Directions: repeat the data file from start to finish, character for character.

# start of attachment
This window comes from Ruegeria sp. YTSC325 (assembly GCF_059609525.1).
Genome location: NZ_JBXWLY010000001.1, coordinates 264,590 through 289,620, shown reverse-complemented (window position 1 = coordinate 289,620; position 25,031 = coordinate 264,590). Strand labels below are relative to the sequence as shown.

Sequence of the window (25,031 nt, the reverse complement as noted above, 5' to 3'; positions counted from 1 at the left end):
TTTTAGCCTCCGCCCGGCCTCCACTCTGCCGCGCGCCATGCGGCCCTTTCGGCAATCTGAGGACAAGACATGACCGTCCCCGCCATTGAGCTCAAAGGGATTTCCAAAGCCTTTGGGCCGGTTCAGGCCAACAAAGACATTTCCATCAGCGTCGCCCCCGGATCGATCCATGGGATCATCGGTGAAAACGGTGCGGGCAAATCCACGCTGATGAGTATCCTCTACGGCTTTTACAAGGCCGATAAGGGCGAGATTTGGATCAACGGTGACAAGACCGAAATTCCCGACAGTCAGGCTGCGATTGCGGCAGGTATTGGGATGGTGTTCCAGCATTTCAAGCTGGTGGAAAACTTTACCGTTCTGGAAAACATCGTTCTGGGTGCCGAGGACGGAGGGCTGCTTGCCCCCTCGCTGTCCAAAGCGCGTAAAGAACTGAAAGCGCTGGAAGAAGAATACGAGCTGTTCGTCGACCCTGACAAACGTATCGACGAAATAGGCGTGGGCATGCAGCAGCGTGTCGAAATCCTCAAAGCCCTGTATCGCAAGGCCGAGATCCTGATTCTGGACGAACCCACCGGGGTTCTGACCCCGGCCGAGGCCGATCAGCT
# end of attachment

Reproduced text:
This window comes from Ruegeria sp. YTSC325 (assembly GCF_059609525.1).
Genome location: NZ_JBXWLY010000001.1, coordinates 264,590 through 289,620, shown reverse-complemented (window position 1 = coordinate 289,620; position 25,031 = coordinate 264,590). Strand labels below are relative to the sequence as shown.

Sequence of the window (25,031 nt, the reverse complement as noted above, 5' to 3'; positions counted from 1 at the left end):
TTTTAGCCTCCGCCCGGCCTCCACTCTGCCGCGCGCCATGCGGCCCTTTCGGCAATCTGAGGACAAGACATGACCGTCCCCGCCATTGAGCTCAAAGGGATTTCCAAAGCCTTTGGGCCGGTTCAGGCCAACAAAGACATTTCCATCAGCGTCGCCCCCGGATCGATCCATGGGATCATCGGTGAAAACGGTGCGGGCAAATCCACGCTGATGAGTATCCTCTACGGCTTTTACAAGGCCGATAAGGGCGAGATTTGGATCAACGGTGACAAGACCGAAATTCCCGACAGTCAGGCTGCGATTGCGGCAGGTATTGGGATGGTGTTCCAGCATTTCAAGCTGGTGGAAAACTTTACCGTTCTGGAAAACATCGTTCTGGGTGCCGAGGACGGAGGGCTGCTTGCCCCCTCGCTGTCCAAAGCGCGTAAAGAACTGAAAGCGCTGGAAGAAGAATACGAGCTGTTCGTCGACCCTGACAAACGTATCGACGAAATAGGCGTGGGCATGCAGCAGCGTGTCGAAATCCTCAAAGCCCTGTATCGCAAGGCCGAGATCCTGATTCTGGACGAACCCACCGGGGTTCTGACCCCGGCCGAGGCCGATCAGCT